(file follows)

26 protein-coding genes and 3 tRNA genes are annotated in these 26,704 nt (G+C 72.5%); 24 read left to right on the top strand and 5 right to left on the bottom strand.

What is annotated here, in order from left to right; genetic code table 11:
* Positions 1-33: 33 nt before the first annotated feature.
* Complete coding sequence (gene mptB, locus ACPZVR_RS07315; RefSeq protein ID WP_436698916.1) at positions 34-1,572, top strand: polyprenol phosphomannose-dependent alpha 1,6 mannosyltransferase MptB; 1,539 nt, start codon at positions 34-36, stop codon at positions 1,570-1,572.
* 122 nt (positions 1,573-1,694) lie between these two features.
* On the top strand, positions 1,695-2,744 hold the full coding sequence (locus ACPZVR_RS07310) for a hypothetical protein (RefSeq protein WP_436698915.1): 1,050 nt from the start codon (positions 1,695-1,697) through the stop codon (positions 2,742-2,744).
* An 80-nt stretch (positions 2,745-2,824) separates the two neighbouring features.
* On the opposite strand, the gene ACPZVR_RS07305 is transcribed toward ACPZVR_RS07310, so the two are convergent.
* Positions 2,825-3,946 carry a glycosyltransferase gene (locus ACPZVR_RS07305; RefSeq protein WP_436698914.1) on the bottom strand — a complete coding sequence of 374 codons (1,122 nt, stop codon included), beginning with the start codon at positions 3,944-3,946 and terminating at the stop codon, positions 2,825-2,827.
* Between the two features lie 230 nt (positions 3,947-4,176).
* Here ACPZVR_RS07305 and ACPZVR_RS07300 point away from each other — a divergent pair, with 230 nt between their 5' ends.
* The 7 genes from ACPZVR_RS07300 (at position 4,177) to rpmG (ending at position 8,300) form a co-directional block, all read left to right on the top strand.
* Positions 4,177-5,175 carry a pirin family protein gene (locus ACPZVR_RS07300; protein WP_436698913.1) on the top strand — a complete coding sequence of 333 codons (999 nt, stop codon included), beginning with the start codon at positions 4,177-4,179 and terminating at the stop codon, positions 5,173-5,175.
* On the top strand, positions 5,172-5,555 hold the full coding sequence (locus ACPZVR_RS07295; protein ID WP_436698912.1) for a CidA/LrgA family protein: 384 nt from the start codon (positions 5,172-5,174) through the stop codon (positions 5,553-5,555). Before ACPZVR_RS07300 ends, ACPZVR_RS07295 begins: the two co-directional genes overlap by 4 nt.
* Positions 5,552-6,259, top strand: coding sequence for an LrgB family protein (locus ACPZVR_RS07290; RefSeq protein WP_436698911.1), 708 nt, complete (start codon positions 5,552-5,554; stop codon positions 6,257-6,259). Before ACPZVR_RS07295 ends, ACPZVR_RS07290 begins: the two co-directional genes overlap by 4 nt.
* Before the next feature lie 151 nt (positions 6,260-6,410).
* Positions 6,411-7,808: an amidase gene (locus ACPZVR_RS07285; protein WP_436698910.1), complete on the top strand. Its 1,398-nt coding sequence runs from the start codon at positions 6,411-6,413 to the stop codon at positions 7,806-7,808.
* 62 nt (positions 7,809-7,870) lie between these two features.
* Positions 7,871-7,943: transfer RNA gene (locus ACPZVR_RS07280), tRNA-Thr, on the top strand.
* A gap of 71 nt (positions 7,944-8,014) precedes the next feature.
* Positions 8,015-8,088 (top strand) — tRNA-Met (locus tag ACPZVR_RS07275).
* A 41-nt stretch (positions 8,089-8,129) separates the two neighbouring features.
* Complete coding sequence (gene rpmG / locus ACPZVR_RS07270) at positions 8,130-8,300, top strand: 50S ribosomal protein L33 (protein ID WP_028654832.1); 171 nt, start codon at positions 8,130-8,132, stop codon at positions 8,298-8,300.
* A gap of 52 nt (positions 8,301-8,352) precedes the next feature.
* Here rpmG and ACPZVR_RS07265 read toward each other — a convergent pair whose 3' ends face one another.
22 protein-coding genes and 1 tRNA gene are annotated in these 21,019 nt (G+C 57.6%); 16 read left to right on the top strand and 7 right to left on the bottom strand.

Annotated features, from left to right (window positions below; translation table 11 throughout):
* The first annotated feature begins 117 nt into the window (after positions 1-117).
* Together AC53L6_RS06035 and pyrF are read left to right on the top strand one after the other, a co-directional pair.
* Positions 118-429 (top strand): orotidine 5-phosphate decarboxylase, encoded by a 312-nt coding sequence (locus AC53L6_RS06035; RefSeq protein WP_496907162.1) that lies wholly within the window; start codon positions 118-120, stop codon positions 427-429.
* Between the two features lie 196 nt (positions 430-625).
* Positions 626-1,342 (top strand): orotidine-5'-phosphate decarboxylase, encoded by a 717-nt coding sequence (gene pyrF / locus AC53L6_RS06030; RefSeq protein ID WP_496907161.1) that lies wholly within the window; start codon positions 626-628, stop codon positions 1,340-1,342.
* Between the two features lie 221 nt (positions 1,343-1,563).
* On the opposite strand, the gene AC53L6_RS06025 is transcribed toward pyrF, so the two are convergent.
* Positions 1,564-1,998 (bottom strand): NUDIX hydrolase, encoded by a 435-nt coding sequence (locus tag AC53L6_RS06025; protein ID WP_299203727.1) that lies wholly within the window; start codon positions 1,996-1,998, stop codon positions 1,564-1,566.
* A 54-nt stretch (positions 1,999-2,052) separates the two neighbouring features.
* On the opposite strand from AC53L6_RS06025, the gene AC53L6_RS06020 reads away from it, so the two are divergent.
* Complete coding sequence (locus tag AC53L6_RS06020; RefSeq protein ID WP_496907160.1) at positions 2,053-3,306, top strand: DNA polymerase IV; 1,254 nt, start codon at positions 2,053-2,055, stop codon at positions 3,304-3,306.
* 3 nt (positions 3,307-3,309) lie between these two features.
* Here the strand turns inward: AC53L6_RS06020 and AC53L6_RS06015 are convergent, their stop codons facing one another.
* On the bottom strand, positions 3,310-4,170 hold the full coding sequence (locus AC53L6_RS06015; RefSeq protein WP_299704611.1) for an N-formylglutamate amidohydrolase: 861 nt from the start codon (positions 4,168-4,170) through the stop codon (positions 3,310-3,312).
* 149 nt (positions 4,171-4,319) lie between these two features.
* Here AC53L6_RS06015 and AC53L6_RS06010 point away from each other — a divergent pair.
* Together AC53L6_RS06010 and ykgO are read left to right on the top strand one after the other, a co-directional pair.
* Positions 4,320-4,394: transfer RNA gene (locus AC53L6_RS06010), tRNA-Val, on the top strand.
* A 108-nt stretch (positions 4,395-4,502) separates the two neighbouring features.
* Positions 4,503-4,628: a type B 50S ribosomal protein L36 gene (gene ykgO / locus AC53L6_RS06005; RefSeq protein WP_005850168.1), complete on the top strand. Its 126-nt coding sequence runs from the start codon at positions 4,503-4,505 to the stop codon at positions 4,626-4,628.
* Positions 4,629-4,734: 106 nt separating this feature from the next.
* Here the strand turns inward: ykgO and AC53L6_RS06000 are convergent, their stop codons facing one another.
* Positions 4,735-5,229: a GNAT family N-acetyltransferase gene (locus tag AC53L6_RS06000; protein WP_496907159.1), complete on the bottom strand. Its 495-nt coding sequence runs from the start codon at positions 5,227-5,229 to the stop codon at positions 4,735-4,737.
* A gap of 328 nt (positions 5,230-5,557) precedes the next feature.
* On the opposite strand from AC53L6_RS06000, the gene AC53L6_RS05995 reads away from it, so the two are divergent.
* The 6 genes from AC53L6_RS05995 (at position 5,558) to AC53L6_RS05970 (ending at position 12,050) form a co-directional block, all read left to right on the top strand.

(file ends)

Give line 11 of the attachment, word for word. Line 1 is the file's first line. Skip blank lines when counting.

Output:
* Here ACPZVR_RS07305 and ACPZVR_RS07300 point away from each other — a divergent pair, with 230 nt between their 5' ends.